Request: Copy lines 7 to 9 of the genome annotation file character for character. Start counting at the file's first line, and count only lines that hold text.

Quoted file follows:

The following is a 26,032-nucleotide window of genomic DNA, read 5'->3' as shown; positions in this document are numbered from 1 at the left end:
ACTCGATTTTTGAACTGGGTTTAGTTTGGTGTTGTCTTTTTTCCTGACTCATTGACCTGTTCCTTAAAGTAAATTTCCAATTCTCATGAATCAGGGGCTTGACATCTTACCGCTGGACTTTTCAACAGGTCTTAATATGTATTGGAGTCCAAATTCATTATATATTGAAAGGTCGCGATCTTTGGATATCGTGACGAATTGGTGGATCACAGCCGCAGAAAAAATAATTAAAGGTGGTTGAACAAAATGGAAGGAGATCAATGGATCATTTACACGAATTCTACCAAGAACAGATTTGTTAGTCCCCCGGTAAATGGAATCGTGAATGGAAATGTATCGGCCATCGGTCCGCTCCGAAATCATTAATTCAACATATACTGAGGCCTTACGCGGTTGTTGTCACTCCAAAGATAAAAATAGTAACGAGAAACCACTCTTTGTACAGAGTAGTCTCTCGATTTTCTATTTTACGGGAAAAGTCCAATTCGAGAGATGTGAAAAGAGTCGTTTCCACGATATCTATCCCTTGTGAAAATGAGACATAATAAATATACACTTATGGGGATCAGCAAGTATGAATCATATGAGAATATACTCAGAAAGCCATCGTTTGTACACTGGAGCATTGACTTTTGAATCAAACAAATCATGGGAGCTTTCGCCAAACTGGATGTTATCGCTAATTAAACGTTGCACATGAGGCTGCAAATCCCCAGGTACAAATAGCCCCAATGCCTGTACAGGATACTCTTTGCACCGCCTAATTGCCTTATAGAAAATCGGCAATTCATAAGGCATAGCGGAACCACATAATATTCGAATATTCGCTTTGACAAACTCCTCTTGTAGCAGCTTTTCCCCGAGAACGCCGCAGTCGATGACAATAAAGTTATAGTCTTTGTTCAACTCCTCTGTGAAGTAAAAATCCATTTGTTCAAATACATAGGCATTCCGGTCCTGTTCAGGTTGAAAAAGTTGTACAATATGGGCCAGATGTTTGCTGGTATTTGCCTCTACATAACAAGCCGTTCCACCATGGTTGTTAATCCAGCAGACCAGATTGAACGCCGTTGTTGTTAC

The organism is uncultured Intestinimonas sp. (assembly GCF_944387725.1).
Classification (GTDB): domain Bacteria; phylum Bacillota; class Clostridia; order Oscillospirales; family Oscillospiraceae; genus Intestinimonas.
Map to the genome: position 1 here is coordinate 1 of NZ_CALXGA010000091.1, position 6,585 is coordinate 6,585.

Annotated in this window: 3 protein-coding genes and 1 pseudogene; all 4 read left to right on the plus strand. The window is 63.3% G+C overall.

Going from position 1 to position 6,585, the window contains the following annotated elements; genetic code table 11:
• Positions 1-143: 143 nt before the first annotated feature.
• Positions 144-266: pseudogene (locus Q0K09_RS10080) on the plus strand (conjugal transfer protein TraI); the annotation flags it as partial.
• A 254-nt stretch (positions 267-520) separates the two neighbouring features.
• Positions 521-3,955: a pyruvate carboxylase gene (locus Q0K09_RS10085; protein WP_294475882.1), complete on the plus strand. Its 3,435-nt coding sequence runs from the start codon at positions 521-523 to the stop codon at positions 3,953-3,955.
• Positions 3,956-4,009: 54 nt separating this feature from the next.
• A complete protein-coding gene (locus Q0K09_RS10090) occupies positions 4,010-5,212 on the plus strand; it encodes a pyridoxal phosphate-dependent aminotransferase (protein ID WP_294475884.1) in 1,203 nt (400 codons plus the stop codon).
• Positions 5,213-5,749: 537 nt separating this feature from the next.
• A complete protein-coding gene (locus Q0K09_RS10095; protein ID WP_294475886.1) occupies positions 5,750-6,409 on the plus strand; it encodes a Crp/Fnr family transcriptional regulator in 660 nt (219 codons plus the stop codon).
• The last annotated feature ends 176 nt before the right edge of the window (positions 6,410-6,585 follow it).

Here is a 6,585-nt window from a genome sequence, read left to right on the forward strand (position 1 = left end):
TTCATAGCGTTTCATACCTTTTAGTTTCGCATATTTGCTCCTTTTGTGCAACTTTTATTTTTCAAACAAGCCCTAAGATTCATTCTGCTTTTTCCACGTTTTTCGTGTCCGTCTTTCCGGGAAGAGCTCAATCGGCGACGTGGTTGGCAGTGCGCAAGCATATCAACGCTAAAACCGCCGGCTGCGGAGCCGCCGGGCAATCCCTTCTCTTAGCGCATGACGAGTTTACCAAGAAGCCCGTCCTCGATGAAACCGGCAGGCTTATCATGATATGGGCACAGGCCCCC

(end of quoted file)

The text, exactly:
Going from position 1 to position 6,585, the window contains the following annotated elements; genetic code table 11:
• Positions 1-143: 143 nt before the first annotated feature.
• Positions 144-266: pseudogene (locus Q0K09_RS10080) on the plus strand (conjugal transfer protein TraI); the annotation flags it as partial.